Apparently this is the figure the experts have come up with according to my neighbour who was watching TV (we don’t have one).
To be honest, I can believe that on a family shop.
Regular readers will know I’m a miser when it comes to food shopping, and I will get the best value for money wherever possible. If prices don’t suit, the goods stay in the shop.
Not that long ago, everyone was going on about how costs would rise after BREXIT.
Now we have a new kid in town which has knocked that into oblivion and prices are indeed rocketing.
The old adage of Supply and Demand comes into play, and things that are high in demand and hard to come by cost the earth, or you can’t get them at all.
In the past, Hubby and I have had the luxury of having the time to shop around, make mental notes and when composing the monthly shopping list, know where to go for the best deals. That has all gone for a bucket of chalk with the Coronavirus outbreak and the country in semi lockdown. I say ‘semi’ because our ports, airports and The Tunnel are still open.
Shopping is no longer a pleasure, we don’t browse, and want to be in and out as quickly as possible. Our monthly shop is but a distant dream, and we now ‘shop’ for whatever we can get when we go.
And yes, we have seen price increases, and refuse to pay what is being asked in some instances.
This was a typical list of our shop last year compared to 2015, which I modified somewhat in preparation for a Brexit post.
I’ve used that to show increases we have seen so far (block colour) and for what we buy, it is not that bad actually (but then our weekly food bill is only about £30 anyway)
Obviously we do not buy this every week, or every month for that matter, but you get the idea.
The saga of the toilet rolls has been interesting, not being able to get any anywhere for weeks, but now sense has prevailed and they are available, though no special offers. We are currently buying 9 rolls of another brand for £3.09, which are 3 ply compared to the usual 2 and have 170 sheets per roll. We are actually using less as it is more padded, though this brand do a 2 ply pack of 9 with 220 sheets per roll for £2.99, so for an extra 10p a pack, we are actually getting more (510 compared to 440 ‘ply’).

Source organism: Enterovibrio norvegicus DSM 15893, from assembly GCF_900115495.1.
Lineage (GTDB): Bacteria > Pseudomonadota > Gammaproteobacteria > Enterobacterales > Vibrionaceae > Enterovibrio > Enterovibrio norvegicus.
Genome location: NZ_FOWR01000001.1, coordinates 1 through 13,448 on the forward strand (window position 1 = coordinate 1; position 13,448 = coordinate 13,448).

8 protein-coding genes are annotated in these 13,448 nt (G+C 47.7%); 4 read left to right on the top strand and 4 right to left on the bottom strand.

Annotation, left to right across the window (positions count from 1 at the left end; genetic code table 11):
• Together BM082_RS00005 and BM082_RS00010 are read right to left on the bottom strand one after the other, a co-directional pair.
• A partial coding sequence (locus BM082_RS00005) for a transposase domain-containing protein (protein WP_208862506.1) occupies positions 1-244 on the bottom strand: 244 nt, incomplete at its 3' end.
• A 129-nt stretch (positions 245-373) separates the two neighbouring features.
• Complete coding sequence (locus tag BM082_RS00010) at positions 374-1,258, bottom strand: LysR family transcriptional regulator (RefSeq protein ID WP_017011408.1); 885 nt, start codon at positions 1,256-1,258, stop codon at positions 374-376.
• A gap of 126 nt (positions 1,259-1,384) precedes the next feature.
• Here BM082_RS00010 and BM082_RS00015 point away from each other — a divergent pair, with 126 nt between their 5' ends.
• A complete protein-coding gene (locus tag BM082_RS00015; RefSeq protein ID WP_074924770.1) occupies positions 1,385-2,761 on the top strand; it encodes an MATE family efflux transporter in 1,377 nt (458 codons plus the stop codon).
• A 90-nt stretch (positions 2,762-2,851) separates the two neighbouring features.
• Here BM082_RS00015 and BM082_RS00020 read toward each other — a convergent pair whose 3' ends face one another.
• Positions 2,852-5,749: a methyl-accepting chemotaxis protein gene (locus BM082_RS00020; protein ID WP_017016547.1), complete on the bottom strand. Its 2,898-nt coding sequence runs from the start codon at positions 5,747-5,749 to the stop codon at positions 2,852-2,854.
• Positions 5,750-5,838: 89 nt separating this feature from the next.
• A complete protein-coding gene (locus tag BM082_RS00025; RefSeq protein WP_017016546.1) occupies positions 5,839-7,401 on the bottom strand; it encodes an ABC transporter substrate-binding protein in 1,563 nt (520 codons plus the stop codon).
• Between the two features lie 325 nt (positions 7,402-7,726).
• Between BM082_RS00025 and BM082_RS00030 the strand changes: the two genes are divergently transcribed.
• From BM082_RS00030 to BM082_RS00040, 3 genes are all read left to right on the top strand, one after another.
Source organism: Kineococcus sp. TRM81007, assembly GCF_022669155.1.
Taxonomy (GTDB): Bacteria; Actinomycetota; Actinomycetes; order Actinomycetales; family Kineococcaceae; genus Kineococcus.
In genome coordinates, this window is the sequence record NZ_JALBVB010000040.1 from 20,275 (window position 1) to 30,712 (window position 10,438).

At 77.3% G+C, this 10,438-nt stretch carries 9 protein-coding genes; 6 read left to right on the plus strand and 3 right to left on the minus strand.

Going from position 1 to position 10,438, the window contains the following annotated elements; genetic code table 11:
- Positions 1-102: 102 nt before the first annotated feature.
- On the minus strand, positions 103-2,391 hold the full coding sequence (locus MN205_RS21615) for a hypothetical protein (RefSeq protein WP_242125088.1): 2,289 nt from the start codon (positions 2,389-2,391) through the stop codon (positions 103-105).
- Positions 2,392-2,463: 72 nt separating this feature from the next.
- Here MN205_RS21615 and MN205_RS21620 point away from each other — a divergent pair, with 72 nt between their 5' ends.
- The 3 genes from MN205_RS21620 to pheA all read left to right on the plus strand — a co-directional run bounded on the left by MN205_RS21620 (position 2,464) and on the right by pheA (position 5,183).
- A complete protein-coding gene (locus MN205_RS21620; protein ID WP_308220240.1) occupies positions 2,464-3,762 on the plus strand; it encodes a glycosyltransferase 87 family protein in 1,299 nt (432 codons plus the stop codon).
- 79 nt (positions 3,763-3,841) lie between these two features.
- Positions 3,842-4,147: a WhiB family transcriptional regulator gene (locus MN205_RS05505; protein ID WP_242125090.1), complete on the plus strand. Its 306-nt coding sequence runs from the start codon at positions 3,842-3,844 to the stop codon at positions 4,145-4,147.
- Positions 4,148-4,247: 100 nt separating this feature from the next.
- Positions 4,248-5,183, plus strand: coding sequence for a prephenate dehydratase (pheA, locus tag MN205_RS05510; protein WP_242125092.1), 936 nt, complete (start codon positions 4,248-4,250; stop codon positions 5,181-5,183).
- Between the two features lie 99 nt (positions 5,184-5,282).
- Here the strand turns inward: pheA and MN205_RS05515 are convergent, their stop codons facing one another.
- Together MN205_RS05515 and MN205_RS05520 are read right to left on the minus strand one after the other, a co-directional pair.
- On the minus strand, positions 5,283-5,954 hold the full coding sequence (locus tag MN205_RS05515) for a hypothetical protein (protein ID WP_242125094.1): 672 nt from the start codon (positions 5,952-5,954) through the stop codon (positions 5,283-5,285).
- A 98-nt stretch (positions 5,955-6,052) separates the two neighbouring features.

Baking potatoes are a rip off so I don’t buy them as such, just a 2.5 kg pack of spuds for about £1.25 and use the largest as bakers.
Rice is in short supply in our town, and we can only buy huge catering bags for £10 compared to the single kilo bags we can get elsewhere. This is another reason why we travel out of town where there are four supermarkets to choose from as we stand a fighting chance of getting what we want at a fair price.
I don’t buy Flora or the equivalent now, and rarely buy flour or sugar so those aren’t on the list, neither are cakes, crisps, canned drinks which we don’t have anyway or biscuits other than gingernuts. We did buy others, which vary in price up to about 43p if chocolate coated but as Hubby isn’t eating biscuits anymore, we don’t have them now.
The biggest increases we’ve seen are in fresh fruit and fresh meat, especially chicken and pork. I buy a kilo of 5% fat minced beef and divide it up into 5 packs for the freezer, one of which will make a two day chili. We also buy stewpacks for about £1 so that’s three meals for us.
So far, the spreadsheet is showing around £10 less than April 2019 and we are unlikely to be buying anything big between now and the end of the month so hopefully will stay within budget as we have every month so far.
The way things are going, our basic diet isn’t going to change very much, neither is our expenditure (until TPTB cotton on and tax everything, then we will see a big difference), but little luxuries like biscuits or the fresh fruit I prefer may well be off the menu if prices really take off. I kicked the raspberries and blueberries into touch when they went over £2 a pack.